By Saša Janković
People living with chronic or acute health issues – as well as those who care for them – can be, understandably, prone to worrying. Living with pain, disability and illness opens up uncertain personal futures for many, and if you add in almost daily news blasts about threats to medicines supply, it’s not surprising that plenty of people feel Brexit is like a loose pin in a panic grenade.
Because scaremongering sells newspapers, recent headlines about the need to stockpile medicines have done little to settle this disquiet – although to be fair to reporters, if no one is giving you any definitive answers then why wouldn’t you explore worst-case scenarios instead. The problem with this is that because patients are also part of the supply chain, for many of them the panic grenade has already gone off.
So, what can you tell customers who come into your pharmacy hoping to be able to stock up on medicines, or complaining that their GP won’t give them extra prescriptions, or simply asking for reassurance that you’re not going to run out of the stuff that keeps them mobile, pain-free, functioning and, in many cases, alive?
The Government’s current stance on the stockpiling of medicines remains that of its 23 August guidance: that pharmaceutical companies ensure they have an additional six weeks’ supply of medicines on top of their normal stock levels, and community pharmacies, hospitals, and GPs do not need to stockpile. There is also no need for clinicians to write longer than normal prescriptions, and the advice to patients is that they should not store extra medicines at home.
Addressing a recent Health Select Committee enquiry into the outcomes of a hard Brexit on the medicines supply chain, Health Secretary Matt Hancock’s said his “central expectation” is that “we do not expect a no‑deal Brexit”. He is “confident that if everybody does what they need to do we will have the unhindered supply, and I am satisfied that everybody currently is doing what they need to do.”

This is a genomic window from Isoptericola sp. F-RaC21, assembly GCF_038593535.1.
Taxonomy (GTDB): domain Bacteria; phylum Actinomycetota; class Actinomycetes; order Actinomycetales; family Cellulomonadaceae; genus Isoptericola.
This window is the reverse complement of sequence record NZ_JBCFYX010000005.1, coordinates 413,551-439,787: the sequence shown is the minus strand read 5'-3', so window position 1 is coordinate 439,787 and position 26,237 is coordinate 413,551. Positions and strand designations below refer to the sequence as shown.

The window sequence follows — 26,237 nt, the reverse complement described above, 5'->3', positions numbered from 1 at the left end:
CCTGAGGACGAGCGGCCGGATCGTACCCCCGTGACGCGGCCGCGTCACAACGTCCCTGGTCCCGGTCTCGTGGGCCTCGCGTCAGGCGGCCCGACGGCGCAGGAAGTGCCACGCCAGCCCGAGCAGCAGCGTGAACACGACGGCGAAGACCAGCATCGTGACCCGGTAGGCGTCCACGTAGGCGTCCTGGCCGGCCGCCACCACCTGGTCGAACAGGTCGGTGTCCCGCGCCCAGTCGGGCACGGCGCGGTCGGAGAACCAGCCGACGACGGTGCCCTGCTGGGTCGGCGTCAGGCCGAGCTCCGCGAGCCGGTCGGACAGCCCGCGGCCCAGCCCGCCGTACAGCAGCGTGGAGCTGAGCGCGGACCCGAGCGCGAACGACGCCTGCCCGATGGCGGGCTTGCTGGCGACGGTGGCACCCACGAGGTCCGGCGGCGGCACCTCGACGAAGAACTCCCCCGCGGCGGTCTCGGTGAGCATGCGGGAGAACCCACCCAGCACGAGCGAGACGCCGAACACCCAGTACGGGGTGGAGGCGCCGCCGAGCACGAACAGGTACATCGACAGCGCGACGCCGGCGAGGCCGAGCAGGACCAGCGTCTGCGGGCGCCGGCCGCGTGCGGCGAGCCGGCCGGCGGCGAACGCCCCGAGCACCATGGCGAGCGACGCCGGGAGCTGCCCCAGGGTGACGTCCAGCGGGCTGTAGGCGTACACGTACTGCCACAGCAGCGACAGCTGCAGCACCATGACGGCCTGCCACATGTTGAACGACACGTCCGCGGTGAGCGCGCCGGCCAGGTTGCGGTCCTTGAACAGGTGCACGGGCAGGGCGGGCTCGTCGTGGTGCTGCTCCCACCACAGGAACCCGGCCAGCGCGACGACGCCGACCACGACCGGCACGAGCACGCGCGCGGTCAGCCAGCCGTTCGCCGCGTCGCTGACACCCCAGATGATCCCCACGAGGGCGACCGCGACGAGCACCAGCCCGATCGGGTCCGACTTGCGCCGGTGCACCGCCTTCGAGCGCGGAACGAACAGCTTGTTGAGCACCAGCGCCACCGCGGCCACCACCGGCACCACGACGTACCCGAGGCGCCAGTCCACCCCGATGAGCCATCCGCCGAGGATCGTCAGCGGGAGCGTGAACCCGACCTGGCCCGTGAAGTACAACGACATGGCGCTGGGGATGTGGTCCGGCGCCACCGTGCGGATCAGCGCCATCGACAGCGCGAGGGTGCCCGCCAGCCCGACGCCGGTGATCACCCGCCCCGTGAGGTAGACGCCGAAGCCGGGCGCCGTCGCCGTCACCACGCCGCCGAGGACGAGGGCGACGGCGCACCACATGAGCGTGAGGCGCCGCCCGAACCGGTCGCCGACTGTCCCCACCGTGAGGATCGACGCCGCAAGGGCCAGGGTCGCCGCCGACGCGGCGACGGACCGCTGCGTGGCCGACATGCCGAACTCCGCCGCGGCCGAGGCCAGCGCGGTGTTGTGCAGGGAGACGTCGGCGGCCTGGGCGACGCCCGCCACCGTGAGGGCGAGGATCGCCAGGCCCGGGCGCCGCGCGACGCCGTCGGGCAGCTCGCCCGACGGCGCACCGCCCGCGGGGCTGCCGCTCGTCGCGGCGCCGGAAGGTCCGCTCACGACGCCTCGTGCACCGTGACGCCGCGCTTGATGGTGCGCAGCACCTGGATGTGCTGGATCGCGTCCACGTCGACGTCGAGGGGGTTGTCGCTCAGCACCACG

However, speaking on behalf of the British pharmaceutical industry, ABPI chief executive Mike Thompson warned the Committee that while manufacturers are increasing stocks, stockpiling alone is no guarantee of supply in the event of a no-deal, because some medicines “simply can’t be stockpiled due to temperature control, short shelf life or inability to travel”.
And at the same meeting Martin Sawer, executive director of the Healthcare Distributors Association (HDA), highlighted other consequences of a no-deal, saying: “We’re not suggesting anyone needs to stockpile outside of the supply chain yet, but come January that might be a different picture. We are, we believe, going to be in a difficult situation if there is not a deal by Christmas.”
Some reports jumped on this as a call for patients to consider stockpiling their own supplies, but speaking to P3pharmacy, Mr Sawer confirmed that this was not what he was suggesting. “Our policy is still the one Matt Hancock outlined in his letter of August 23: that patients – or hospitals, pharmacies or GPs – should not stockpile. Manufacturers and wholesalers should and are aiming to stockpile enough to see us through in the event of a no-deal hard Brexit next March,” he said.
“However, people will be worried, so the point of me addressing the Committee was to say to the politicians ‘get your act together to get a deal or arrangement that doesn’t put patients in jeopardy’.”
Stockpiling and shortages
One such consequence, according to Mr Sawer, is that businesses with wholesaler licences might start stockpiling unnecessarily and cause shortages and supply issues upstream because they are holding on to product. “You can understand why a business may want to do that,” says Mr Sawer, “but that’s why I also talked about Government and the NHS enabling emergency ‘temporary powers’ so pharmacists are able to share product and change prescriptions to medicines that are available, as well as reviewing wholesale licenses and what they are being used for, to control export licences if needs be and make sure UK product is used for UK patients first.